Lavender might just be the perfect ingredient for a cosy home – as well as that lovely scent, with its undertones of British country summers, you can use it for decoration and cooking as well.
If you’re using it as a cooking ingredient, it’s best to grow your own if you can, so that you can be sure it’s free of pesticides. If you don’t have any growing space available, track down organic lavender at specialist nurseries, and pot it up to go on the kitchen windowsill. Lavender likes full sun, well drained, sandy soil and flowers in the UK from July to September. Here are our five favourite ways to make use of this beautiful plant.
1. Baking with lavender
If you’ve only ever used lavender for decoration or aroma, you might be surprised to know that it also works well as a baking ingredient, giving a delicate, floral flavour to cakes, biscuits and frosting.
- 4oz (125g) butter, softened
- 2oz (55g) sugar
- 6oz (180g) plain flour
- 1 teaspoon dried lavender flowers or 2 teaspoons fresh flowers, chopped
Preheat the oven to 190 degrees centigrade. Cream the butter and sugar together until smooth. Beat in the flour and lavender until you have a smooth paste, then turn the dough out onto a floured work surface, and roll it out to about 1cm thick. Cut the dough into rounds with a pastry cutter, or into fingers, and place them on a greased baking tray. Bake them for about 15 minutes until pale golden. Sprinkle with lavender sugar.
Tip – to make lavender sugar, dry several sprigs of lavender and strip the flowers off. Mix them thoroughly into a small jar of white sugar, seal the jar and leave it for several weeks to take on the flavour of the flowers.
2. Savoury cooking
Lavender as a savoury ingredient is more unusual, but works brilliantly. As a general rule, you can adapt any recipe that uses rosemary to use lavender instead.
Roasted salmon with lavender (serves four)
- Four salmon fillets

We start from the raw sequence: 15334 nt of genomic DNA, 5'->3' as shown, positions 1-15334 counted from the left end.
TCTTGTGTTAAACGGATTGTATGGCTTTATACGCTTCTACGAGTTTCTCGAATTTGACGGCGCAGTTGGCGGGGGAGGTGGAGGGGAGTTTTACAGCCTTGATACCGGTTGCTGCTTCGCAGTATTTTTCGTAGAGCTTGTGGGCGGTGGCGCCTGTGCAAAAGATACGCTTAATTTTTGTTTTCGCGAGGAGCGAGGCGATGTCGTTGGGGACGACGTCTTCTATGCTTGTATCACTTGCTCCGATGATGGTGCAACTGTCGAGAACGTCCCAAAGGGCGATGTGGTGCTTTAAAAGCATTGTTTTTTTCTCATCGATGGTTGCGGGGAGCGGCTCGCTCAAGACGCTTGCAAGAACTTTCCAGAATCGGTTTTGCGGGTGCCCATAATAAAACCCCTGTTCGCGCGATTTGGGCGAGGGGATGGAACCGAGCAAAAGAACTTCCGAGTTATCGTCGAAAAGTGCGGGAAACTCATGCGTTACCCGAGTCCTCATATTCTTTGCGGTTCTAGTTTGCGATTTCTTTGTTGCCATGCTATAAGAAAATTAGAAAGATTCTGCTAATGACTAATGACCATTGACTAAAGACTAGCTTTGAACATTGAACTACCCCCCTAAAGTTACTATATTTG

- 1 teaspoon lavender salt
- Juice of 1/2 lemon
- Olive oil
Preheat the oven to 200 degrees centigrade. Grease a baking sheet, and lay the salmon fillets on it. Drizzle each one with lemon juice and a little olive oil, and sprinkle over the lavender salt. Bake for around 10 – 15 minutes. Serve with new potatoes and a green salad, for a light, summery meal.
Tip – make lavender salt in exactly the same way as lavender sugar, above. Use good quality seasalt for the best results.
Lavender’s one of the prettiest of the summer flowers, with its deep purple blooms and silvery-grey foliage. Make a cottage bunch with sweet peas, lavender and sweet williams to grace your kitchen windowsill, or, if you’ve got plenty of lavender plants, cut the flowers and hang them in bunches from the ceiling to dry. Not only will they look lovely while drying, they’re also useful once the process is complete.
Lavender is one of the best known aromatherapy herbs, promoting sleep and soothing tired muscles. You can make your own lavender bath salts quickly and easily, and a jarful tied with ribbon makes a pretty gift. Lightly crush a tablespoon of lavender seeds with a pestle and mortar, mix them into a cupful of sea salt crystals and add a few drops of lavender essential oil. Keep the jar until winter, and every time you open it to use some of the bath salts, it’ll remind you of summer days in the garden.
Even if crafts aren’t really your thing, lavender sachets for drawers and wardrobes are so aromatic, they’re worth the tiny amount of trouble to make. Just sew a simple bag from sheer fabric such as chiffon or coloured muslim, leaving the top open. Fill it with lavender seeds and dried flowers, and tie a ribbon tightly round the top to seal it. You can also make a ‘no sew’ version – cut a cicle or square of fabric, pile the seeds into the middle, and gather it up with a ribbon into a little pouch.
Lavender also makes lovely pot pourri, especially when mixed with dried rose petals. If you’re lucky enough to have an Aga or range cooker, you can freshen the kitchen and remove cooking smells by filling a small dish with water, adding a few drops of lavender oil, and leaving it on the back of the cooker overnight.
By Sara Walker